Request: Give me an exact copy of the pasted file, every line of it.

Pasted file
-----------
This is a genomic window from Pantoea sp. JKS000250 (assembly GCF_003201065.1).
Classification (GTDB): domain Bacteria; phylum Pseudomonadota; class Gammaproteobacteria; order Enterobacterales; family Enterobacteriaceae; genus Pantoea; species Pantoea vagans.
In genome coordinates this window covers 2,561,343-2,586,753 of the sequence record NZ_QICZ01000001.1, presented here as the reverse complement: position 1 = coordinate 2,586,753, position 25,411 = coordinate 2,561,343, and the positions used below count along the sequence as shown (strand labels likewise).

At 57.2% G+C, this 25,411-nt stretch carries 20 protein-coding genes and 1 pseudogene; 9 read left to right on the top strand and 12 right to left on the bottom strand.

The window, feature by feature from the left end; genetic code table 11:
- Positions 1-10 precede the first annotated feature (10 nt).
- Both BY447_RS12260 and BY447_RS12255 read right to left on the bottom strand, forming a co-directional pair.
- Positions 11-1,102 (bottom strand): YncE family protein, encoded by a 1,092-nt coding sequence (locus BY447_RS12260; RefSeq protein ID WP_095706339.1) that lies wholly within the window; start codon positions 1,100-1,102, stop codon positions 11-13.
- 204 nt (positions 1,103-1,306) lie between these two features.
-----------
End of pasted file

This is a genomic window from Pantoea sp. JKS000250 (assembly GCF_003201065.1).
Classification (GTDB): domain Bacteria; phylum Pseudomonadota; class Gammaproteobacteria; order Enterobacterales; family Enterobacteriaceae; genus Pantoea; species Pantoea vagans.
In genome coordinates this window covers 2,561,343-2,586,753 of the sequence record NZ_QICZ01000001.1, presented here as the reverse complement: position 1 = coordinate 2,586,753, position 25,411 = coordinate 2,561,343, and the positions used below count along the sequence as shown (strand labels likewise).

At 57.2% G+C, this 25,411-nt stretch carries 20 protein-coding genes and 1 pseudogene; 9 read left to right on the top strand and 12 right to left on the bottom strand.

The window, feature by feature from the left end; genetic code table 11:
- Positions 1-10 precede the first annotated feature (10 nt).
- Both BY447_RS12260 and BY447_RS12255 read right to left on the bottom strand, forming a co-directional pair.
- Positions 11-1,102 (bottom strand): YncE family protein, encoded by a 1,092-nt coding sequence (locus BY447_RS12260; RefSeq protein ID WP_095706339.1) that lies wholly within the window; start codon positions 1,100-1,102, stop codon positions 11-13.
- 204 nt (positions 1,103-1,306) lie between these two features.